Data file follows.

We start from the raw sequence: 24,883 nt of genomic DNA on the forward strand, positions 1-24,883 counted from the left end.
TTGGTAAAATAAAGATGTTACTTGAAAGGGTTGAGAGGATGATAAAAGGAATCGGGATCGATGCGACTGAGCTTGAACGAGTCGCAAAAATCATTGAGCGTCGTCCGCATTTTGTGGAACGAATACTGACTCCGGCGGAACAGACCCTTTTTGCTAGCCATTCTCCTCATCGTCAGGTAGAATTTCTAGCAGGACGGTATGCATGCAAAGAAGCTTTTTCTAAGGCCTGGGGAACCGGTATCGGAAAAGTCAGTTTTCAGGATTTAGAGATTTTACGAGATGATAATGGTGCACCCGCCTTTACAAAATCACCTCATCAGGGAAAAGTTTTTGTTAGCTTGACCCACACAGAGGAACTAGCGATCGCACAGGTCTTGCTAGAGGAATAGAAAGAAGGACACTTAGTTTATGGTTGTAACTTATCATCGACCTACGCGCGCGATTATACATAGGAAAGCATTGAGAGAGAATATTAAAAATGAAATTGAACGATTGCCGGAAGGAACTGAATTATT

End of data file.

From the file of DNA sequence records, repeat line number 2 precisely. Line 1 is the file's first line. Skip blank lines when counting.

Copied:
TTGGTAAAATAAAGATGTTACTTGAAAGGGTTGAGAGGATGATAAAAGGAATCGGGATCGATGCGACTGAGCTTGAACGAGTCGCAAAAATCATTGAGCGTCGTCCGCATTTTGTGGAACGAATACTGACTCCGGCGGAACAGACCCTTTTTGCTAGCCATTCTCCTCATCGTCAGGTAGAATTTCTAGCAGGACGGTATGCATGCAAAGAAGCTTTTTCTAAGGCCTGGGGAACCGGTATCGGAAAAGTCAGTTTTCAGGATTTAGAGATTTTACGAGATGATAATGGTGCACCCGCCTTTACAAAATCACCTCATCAGGGAAAAGTTTTTGTTAGCTTGACCCACACAGAGGAACTAGCGATCGCACAGGTCTTGCTAGAGGAATAGAAAGAAGGACACTTAGTTTATGGTTGTAACTTATCATCGACCTACGCGCGCGATTATACATAGGAAAGCATTGAGAGAGAATATTAAAAATGAAATTGAACGATTGCCGGAAGGAACTGAATTATT